Table 2
Multivariate analysis of prognostic factors.

We also evaluated whether the extranodal site of involvement had an impact on survival and ascertained that it was not associated with survival (GI tract, P=0.247; tongue, P=0.466; breast, P=0.870).

DISCUSSION

Many factors such as performance status, IPI, B symptoms, and serum β2-microglobulin are indicating factors in the prognosis estimation of DLBCL. Recent studies indicated that bulky mass and high SUVmax could be prognostic parameters suggesting large tumor burden [14-17]. These prognostic factors usually affect both nodal and extranodal DLBCL. However, unlike nodal disease, primary extranodal DLBCL had a separate genetic origin [5-10]. Therefore, the present study evaluated whether these prognostic factors had an impact on survival outcome in primary extranodal disease.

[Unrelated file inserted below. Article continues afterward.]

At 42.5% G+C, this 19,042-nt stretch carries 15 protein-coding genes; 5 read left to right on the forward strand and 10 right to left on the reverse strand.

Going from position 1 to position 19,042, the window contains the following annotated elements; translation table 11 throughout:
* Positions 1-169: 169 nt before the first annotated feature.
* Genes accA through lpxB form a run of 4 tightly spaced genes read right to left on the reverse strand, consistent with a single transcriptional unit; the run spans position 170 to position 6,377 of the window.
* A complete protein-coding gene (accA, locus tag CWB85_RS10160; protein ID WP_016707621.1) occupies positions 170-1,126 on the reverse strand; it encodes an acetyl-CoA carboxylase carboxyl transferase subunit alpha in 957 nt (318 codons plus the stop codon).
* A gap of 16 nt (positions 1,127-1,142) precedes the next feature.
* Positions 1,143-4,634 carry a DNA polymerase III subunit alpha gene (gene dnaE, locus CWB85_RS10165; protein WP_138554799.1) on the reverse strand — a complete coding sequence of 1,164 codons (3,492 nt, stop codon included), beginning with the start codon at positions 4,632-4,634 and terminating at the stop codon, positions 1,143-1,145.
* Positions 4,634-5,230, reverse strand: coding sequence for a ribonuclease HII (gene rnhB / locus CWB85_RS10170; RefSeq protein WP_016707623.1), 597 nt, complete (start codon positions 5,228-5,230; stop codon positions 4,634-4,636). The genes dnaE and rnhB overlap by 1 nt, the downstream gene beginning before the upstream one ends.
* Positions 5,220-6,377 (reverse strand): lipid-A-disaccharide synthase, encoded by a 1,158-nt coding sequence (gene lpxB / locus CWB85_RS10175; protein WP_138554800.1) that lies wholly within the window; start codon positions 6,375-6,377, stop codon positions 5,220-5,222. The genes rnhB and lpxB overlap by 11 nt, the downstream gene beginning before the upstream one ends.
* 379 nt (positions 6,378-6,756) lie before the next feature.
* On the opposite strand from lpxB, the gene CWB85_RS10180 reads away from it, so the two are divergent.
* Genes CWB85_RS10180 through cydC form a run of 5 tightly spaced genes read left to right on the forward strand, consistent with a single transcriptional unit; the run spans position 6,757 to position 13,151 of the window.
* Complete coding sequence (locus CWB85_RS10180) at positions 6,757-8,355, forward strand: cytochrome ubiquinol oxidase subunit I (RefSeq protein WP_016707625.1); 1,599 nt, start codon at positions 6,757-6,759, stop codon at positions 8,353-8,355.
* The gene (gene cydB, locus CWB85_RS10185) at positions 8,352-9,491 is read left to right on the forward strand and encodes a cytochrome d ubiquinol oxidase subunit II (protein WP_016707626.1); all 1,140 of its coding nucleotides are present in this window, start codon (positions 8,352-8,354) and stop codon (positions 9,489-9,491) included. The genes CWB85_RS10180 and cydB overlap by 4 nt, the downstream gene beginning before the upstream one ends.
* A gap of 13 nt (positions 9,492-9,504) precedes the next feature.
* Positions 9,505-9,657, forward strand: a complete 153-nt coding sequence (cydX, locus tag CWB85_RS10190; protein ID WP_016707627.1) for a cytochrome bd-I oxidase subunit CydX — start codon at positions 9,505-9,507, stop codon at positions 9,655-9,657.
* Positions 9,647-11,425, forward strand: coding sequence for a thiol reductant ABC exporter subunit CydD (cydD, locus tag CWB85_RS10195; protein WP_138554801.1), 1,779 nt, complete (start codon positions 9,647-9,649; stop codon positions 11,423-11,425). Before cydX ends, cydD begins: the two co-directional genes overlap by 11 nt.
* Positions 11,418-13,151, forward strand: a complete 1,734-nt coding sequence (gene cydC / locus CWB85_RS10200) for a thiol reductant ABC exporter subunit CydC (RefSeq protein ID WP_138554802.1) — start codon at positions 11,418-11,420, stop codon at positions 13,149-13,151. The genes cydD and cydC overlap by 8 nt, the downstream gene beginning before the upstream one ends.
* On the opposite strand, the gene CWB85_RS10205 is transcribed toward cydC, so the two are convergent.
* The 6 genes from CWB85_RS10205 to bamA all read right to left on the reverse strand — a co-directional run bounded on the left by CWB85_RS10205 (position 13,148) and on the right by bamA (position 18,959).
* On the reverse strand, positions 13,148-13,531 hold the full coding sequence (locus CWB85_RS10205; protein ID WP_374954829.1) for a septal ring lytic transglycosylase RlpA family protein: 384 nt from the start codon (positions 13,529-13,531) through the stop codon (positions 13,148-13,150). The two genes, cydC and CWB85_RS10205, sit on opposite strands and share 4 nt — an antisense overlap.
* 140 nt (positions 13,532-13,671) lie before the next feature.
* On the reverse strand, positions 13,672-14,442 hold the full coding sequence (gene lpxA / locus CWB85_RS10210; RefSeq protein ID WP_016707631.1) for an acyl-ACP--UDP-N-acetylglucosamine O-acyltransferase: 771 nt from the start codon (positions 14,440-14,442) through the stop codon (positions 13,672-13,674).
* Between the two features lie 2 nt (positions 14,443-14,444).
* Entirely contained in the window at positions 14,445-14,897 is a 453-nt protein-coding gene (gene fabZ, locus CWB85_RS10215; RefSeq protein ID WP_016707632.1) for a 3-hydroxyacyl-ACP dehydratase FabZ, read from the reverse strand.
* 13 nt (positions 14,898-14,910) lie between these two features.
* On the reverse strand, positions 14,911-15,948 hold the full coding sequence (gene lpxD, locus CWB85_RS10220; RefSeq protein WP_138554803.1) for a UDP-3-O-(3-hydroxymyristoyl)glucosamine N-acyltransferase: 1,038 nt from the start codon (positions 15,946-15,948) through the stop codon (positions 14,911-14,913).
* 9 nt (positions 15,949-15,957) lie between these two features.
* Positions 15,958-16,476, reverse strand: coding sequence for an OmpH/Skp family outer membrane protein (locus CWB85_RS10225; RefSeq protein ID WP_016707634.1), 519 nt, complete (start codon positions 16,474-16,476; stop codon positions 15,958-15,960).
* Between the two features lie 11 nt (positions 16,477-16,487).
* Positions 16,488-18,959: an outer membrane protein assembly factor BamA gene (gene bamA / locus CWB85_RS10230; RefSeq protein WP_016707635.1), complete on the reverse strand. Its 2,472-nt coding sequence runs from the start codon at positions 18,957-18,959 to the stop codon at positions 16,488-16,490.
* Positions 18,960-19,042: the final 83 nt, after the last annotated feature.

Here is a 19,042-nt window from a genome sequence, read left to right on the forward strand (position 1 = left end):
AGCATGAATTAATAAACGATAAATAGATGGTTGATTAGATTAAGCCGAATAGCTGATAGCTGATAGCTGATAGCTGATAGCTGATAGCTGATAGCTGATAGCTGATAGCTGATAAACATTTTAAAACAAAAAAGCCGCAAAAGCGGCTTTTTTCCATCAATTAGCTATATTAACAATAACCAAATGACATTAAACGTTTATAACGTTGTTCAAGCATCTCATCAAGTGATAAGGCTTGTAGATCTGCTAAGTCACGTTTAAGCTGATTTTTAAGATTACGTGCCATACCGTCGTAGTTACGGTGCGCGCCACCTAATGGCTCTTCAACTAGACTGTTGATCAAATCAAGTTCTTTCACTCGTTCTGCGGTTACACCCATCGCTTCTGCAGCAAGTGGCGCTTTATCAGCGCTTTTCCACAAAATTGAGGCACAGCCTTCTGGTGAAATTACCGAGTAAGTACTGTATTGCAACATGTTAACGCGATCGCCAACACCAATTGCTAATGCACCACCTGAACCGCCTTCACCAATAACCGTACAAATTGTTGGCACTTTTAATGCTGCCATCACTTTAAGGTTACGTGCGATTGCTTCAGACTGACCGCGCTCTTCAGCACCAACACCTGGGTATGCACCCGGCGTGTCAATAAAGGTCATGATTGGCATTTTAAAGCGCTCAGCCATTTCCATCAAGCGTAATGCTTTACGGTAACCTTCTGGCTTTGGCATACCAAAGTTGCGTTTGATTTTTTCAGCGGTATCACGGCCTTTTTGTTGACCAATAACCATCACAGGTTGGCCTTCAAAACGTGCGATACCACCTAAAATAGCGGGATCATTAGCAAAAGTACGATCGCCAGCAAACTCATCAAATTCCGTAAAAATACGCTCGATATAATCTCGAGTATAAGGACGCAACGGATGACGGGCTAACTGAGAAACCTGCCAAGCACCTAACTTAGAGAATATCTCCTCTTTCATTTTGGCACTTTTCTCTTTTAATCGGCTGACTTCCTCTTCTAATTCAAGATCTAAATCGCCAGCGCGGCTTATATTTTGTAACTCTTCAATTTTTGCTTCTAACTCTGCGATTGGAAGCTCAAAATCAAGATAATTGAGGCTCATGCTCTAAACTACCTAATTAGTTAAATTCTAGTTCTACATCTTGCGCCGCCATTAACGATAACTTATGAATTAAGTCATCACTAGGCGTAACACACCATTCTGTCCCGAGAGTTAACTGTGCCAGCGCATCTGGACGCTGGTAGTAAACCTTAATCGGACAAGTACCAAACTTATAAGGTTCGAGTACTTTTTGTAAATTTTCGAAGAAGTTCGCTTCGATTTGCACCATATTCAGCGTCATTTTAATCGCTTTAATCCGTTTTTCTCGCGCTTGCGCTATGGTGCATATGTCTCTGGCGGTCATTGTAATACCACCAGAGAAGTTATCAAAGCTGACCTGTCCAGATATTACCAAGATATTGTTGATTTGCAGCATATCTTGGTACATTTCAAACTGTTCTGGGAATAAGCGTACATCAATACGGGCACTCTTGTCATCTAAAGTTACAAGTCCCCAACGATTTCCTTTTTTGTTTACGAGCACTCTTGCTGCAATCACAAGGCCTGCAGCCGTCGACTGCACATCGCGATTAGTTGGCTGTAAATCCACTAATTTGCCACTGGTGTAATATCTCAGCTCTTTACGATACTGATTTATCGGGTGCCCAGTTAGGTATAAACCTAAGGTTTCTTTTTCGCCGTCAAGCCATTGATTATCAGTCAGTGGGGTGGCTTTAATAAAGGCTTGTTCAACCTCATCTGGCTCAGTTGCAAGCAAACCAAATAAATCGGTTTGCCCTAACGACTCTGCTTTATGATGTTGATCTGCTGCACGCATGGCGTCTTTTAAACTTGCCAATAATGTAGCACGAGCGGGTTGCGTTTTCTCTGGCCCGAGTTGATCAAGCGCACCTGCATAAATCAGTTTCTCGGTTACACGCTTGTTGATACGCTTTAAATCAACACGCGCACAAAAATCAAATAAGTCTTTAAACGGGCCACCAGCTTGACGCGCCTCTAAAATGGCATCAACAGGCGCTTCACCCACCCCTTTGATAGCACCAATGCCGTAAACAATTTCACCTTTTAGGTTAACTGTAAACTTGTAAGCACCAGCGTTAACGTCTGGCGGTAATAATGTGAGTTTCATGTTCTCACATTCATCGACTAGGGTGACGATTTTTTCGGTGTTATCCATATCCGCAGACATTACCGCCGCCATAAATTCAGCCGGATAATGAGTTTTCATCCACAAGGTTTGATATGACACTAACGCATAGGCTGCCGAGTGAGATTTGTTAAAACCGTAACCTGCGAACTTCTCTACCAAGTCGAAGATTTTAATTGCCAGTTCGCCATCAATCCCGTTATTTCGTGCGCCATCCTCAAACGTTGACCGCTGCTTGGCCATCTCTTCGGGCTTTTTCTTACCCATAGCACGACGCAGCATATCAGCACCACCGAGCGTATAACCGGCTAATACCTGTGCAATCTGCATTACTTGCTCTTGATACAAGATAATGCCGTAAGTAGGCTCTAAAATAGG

It was reported that MTD had adverse prognostic value in young patients with good-prognosis DLBCL [14]. In this previous study, the cut-off value of MTD was 10.0 cm, whereas in our study it was defined at 7.5 cm, considering the fact that the number of patients with MTD above 10.0 cm was limited in our study. However, adverse prognostic value still existed in both studies.